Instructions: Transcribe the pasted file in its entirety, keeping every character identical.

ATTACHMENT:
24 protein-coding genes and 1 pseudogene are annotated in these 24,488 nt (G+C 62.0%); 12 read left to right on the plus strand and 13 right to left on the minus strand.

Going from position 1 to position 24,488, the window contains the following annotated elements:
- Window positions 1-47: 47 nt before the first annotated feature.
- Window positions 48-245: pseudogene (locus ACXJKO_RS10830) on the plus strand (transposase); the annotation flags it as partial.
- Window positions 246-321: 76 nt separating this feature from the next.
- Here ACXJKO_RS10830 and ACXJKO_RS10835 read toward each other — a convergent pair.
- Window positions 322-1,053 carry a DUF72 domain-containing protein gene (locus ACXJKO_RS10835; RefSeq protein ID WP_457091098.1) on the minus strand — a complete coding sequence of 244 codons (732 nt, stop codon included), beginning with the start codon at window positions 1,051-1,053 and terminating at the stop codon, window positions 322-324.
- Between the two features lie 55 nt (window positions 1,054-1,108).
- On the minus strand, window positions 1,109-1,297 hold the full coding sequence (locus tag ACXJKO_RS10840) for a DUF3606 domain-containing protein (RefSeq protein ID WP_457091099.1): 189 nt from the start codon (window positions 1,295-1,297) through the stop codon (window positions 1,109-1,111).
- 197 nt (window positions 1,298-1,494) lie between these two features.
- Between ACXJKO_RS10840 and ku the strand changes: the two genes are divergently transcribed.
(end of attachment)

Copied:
24 protein-coding genes and 1 pseudogene are annotated in these 24,488 nt (G+C 62.0%); 12 read left to right on the plus strand and 13 right to left on the minus strand.

Going from position 1 to position 24,488, the window contains the following annotated elements:
- Window positions 1-47: 47 nt before the first annotated feature.
- Window positions 48-245: pseudogene (locus ACXJKO_RS10830) on the plus strand (transposase); the annotation flags it as partial.
- Window positions 246-321: 76 nt separating this feature from the next.
- Here ACXJKO_RS10830 and ACXJKO_RS10835 read toward each other — a convergent pair.
- Window positions 322-1,053 carry a DUF72 domain-containing protein gene (locus ACXJKO_RS10835; RefSeq protein ID WP_457091098.1) on the minus strand — a complete coding sequence of 244 codons (732 nt, stop codon included), beginning with the start codon at window positions 1,051-1,053 and terminating at the stop codon, window positions 322-324.
- Between the two features lie 55 nt (window positions 1,054-1,108).
- On the minus strand, window positions 1,109-1,297 hold the full coding sequence (locus tag ACXJKO_RS10840) for a DUF3606 domain-containing protein (RefSeq protein ID WP_457091099.1): 189 nt from the start codon (window positions 1,295-1,297) through the stop codon (window positions 1,109-1,111).
- 197 nt (window positions 1,298-1,494) lie between these two features.
- Between ACXJKO_RS10840 and ku the strand changes: the two genes are divergently transcribed.